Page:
“And Wall Street has noticed; our investor profile has shifted from speculators to long-term shareholders.”

The Best

      But that isn’t actually the best thing about ‘now.’
     “At American, we are trying really hard to change the way we think not only about the industry and our ability to indulge in long-term investments, but to change the way we think about each other—our fellow team members.
     “It isn’t an overnight job, but the opportunity we have to care for 120,000 team members and the lasting impact for good it can have on their families, communities, and the world is nothing short of miraculous.
     “I truly believe that.”
     “I am fortunate to be able to join the American Airlines Cargo family at a time when we have a team that is both devoted and aligned with this vision and performing so strongly.”

The Numbers

     “Despite the political uncertainties of our modern world, economic fundamentals are good and businesses are growing.
     “Consumers in the U.S. have been showing more confidence in the last year or two, but businesses had largely remained hesitant.
     “That has changed within the last year and with it, travel and trade. “The air cargo story has seen regional areas of relative strength and weakness, but on balance you can see that capacity rationalization combined with this improved economic environment has led to better overall results.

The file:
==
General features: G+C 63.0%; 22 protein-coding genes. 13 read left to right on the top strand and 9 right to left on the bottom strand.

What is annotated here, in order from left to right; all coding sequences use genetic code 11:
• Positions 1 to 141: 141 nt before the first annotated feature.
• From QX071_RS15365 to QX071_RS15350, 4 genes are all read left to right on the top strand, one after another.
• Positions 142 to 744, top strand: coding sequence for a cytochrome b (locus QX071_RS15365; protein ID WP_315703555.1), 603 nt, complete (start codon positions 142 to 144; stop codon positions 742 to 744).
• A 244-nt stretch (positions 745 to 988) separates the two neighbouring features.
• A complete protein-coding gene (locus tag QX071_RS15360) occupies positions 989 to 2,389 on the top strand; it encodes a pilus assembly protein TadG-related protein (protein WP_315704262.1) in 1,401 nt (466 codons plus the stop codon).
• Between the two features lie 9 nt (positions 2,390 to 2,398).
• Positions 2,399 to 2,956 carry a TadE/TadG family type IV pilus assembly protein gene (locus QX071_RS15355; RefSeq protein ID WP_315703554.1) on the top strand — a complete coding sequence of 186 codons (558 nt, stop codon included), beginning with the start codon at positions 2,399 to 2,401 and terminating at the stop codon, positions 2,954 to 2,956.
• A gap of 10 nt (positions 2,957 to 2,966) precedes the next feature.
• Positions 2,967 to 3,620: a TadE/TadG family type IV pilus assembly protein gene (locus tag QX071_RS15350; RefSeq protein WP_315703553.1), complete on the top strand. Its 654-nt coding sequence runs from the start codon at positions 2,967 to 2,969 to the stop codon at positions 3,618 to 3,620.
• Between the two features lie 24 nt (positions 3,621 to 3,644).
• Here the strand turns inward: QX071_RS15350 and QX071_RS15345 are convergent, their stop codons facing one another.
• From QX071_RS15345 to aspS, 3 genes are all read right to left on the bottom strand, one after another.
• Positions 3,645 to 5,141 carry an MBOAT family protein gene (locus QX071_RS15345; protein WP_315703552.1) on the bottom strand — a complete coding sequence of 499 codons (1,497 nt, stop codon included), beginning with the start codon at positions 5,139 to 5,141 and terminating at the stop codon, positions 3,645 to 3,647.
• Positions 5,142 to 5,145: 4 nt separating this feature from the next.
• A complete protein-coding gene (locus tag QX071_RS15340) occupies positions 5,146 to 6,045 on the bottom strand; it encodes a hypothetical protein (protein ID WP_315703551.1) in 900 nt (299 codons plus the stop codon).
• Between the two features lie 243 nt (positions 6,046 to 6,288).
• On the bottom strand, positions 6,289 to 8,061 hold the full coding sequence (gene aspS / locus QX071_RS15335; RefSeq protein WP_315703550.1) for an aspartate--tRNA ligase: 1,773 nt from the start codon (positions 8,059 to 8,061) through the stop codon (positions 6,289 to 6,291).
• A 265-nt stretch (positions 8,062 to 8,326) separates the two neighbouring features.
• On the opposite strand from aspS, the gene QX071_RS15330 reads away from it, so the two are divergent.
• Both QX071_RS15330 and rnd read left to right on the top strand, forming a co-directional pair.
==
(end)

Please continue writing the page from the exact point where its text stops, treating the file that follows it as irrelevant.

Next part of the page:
“Certainly volumes have been up, and we are turning a corner right now with regard to yields.
     “You would expect to see demand affect volumes first, and then rates would follow and that is precisely what is occurring.
     “I'm not going out on a limb here—that’s what the data is telling us.”

The Smile You Send Out

     “I spend more time listening to my customers that I do telling them anything!
     “When I do speak, it starts with a thank you and ends with a commitment to serve them even better in the future.
     “There are a lot of good cargo carriers out there, and I am not always going to be the lowest priced.
     “But I am committed to being the best.
     “That means being reliable, trustworthy, creative and collaborative. “Superior customer service is the key to keeping your customers coming back.
     “And because I can’t fake smile, I believe the only way you can give that level of service is to have a unified team of happy and healthy people.
     “So that is where our focus is: on taking care of our team.
     “It is that simple.”

Why Trade Shows Matter

     “Relationships built on trust are important.
     “The trade shows I’ve attended have been tremendous opportunities for me to begin to develop relationships with a lot of customers in a very condensed time frame.
     “It has been really helpful to me.”

No Trouble With The Curve